Texas executes convicted killer who was ready to die
- Author: Julie Sanders Oct 16, 2016,
Oct 16, 2016, 21:18
He was sentenced to death for fatally shooting his neighbors, Annette and Nathan Copeland, outside the small town of Lovelady, about 100 miles north of Houston.
Fuller never made any eye contact with witnesses, who included the two children of the slain couple.
In lieu of a final statement, the Texas Department of Criminal Justice quoted Fuller as saying: "I don't have anything to say. You can proceed on, Warden Jones". "I'm going to kill you".
The double murderer took a few breaths, but stopped moving within a minute. He was pronounced dead at 7:01 p.m., 38 minutes after the lethal dose began.
Prison agency spokesman Jason Clark says Fuller was in good spirits and has said he did not want to talk with his lawyer.
NEWS BRIEF The state of Texas executed Barney Fuller, Jr. on Wednesday night, breaking an unusual six-month streak without executions.
Court records show Fuller, armed with a shotgun, semi-automatic carbine and a pistol, fired 59 shots before barging into the Copeland home and opening fire again. The couple's 14-year-old son was also shot in the rage-fueled shooting spree, which was the result of Fuller being angry because he was being charged for making a threatening phone call to Annette Copeland two years earlier.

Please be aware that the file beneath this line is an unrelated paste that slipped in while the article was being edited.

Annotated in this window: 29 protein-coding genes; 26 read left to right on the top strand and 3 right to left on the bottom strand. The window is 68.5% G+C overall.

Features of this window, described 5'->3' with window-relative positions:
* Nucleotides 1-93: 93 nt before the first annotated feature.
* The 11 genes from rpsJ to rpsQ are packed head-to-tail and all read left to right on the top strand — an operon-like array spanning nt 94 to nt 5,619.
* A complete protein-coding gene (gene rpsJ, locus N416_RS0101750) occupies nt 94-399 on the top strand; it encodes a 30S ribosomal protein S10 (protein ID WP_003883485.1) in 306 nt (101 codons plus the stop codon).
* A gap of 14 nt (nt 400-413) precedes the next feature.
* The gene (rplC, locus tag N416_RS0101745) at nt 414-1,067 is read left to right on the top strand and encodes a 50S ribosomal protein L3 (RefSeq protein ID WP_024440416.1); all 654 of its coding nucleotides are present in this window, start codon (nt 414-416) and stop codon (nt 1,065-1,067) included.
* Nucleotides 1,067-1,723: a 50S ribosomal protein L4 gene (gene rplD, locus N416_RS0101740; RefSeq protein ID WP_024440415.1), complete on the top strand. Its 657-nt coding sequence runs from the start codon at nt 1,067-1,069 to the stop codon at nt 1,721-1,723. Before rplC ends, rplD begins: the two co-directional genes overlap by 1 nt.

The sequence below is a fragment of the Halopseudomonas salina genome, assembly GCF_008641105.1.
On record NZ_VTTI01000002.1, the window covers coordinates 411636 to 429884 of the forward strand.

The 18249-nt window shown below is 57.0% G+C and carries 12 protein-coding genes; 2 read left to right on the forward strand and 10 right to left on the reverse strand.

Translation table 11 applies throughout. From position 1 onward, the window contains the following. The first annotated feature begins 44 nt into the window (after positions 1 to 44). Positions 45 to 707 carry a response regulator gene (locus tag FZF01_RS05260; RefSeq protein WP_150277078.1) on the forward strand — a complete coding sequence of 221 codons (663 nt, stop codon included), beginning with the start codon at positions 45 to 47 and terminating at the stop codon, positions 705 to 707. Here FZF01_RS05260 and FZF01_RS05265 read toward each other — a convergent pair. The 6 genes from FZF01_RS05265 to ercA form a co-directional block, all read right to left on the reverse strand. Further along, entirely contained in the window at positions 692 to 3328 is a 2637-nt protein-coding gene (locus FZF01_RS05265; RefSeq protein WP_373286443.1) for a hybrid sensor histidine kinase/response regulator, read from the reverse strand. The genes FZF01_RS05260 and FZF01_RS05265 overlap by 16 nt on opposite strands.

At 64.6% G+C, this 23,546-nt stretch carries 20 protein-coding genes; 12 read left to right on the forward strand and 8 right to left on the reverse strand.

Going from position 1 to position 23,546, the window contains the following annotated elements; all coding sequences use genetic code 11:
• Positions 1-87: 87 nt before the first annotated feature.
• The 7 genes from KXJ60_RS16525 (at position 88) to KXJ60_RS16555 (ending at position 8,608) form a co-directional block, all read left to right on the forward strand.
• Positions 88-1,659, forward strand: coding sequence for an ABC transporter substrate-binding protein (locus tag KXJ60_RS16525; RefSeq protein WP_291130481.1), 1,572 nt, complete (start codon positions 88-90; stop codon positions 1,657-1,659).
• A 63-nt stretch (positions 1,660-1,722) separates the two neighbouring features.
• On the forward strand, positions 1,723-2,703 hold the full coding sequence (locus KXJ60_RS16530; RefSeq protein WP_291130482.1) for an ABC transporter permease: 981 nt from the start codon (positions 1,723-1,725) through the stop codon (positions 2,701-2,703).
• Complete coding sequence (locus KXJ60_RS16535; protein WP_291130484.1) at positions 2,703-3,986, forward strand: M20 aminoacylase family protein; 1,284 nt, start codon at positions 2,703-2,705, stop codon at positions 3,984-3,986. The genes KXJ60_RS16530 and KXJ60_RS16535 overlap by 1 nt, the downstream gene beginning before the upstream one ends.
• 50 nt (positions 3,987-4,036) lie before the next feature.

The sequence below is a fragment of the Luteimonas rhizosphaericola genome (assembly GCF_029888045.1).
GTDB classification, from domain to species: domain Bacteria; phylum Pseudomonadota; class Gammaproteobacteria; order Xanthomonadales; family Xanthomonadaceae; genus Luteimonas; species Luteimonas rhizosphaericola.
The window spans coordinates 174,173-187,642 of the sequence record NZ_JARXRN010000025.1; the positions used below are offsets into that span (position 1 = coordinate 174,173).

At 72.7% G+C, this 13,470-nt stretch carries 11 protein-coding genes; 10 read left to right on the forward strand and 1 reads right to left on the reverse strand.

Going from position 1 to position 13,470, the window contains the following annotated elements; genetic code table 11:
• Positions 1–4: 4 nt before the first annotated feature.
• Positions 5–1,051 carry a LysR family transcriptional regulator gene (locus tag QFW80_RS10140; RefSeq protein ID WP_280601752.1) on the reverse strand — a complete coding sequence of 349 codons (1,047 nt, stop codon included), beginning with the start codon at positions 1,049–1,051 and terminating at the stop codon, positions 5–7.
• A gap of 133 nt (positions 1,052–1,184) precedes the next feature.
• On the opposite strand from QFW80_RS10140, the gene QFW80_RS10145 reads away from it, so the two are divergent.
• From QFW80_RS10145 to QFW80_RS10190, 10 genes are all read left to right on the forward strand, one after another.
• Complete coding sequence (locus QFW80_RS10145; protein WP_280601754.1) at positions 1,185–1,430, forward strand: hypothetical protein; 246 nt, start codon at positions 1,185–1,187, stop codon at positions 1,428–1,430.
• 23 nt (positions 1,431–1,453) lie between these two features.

The southern U.S. state of Texas on Wednesday (Oct 5) executed an inmate sentenced to death for murder, amid a nationwide decline in the use of capital punishment.
William House, one of Fuller's trial lawyer, told the Associated Press that his client asked to remain absent during the trial's punishment phase. Kase's organization argued that racist testimony from an expert since nicknamed "Dr. Death" contributed to a Harris County jury's decision to sentence a black man, Duane Buck, to death.
Fuller gave up all appeals previous year, saying the living conditions on death row were unbearable.
"I do not want to go on living in this hell-hole", he said in a letter to his attorney, Jason Cassel.
"Fuller had no late change of heart, Cassel said Tuesday".
At hearing in the spring, a federal judge ruled Fuller competent to waive his right to appeal.
The situation escalated when Fuller called Annette Copeland on January 1, 2001, and told her, "Happy New Year, I'm going to kill you".
Court records showed he seethed over the court appearance and began drinking.
At around 1:30 a.m., he walked the 200 yards to the Copeland's home and fired 60 rounds into the house with an assault rifle, according to court documents.
House described Fuller as "just a unusual bird" who was "very adamant" about not attending his own murder trial. But as one of them said, they "didn't have a whole lot to work with". "Later that morning, Fuller called 9-1-1, confessed to the crime, and told the operator that he would turn himself over to police, which he did".
Cindy Garner, the former Houston County district attorney who prosecuted Fuller, described him as mean and without remorse. And Texas has only brought five new death penalty cases total in the last two years, she said.